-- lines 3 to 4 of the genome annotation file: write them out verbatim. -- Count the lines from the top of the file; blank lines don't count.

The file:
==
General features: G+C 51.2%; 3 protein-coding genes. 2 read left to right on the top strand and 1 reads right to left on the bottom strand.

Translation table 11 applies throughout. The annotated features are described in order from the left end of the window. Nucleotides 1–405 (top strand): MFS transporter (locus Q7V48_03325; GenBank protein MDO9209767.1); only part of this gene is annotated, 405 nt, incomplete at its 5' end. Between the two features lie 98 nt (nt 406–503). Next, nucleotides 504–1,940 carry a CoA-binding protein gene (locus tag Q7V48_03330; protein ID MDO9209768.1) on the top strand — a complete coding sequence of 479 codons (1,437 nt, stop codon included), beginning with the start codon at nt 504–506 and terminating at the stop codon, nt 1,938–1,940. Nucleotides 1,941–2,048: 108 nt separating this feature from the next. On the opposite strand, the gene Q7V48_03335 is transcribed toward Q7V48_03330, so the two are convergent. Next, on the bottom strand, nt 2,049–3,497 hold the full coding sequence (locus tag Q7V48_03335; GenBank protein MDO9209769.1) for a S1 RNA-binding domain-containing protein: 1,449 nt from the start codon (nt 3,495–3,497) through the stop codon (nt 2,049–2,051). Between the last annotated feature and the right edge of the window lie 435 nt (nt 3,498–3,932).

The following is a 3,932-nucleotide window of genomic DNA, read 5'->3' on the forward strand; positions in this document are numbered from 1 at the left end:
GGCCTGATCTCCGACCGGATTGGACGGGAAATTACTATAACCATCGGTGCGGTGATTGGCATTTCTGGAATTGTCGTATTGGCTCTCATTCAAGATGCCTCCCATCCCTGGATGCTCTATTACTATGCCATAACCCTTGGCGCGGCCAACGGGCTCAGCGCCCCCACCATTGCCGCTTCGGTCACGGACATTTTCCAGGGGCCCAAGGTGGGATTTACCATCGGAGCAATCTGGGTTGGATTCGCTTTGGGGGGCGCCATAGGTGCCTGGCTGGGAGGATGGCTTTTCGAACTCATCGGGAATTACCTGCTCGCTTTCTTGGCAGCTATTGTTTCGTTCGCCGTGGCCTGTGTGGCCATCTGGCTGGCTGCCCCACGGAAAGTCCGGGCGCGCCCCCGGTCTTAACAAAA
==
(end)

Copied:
The following is a 3,932-nucleotide window of genomic DNA, read 5'->3' on the forward strand; positions in this document are numbered from 1 at the left end:
GGCCTGATCTCCGACCGGATTGGACGGGAAATTACTATAACCATCGGTGCGGTGATTGGCATTTCTGGAATTGTCGTATTGGCTCTCATTCAAGATGCCTCCCATCCCTGGATGCTCTATTACTATGCCATAACCCTTGGCGCGGCCAACGGGCTCAGCGCCCCCACCATTGCCGCTTCGGTCACGGACATTTTCCAGGGGCCCAAGGTGGGATTTACCATCGGAGCAATCTGGGTTGGATTCGCTTTGGGGGGCGCCATAGGTGCCTGGCTGGGAGGATGGCTTTTCGAACTCATCGGGAATTACCTGCTCGCTTTCTTGGCAGCTATTGTTTCGTTCGCCGTGGCCTGTGTGGCCATCTGGCTGGCTGCCCCACGGAAAGTCCGGGCGCGCCCCCGGTCTTAACAAAA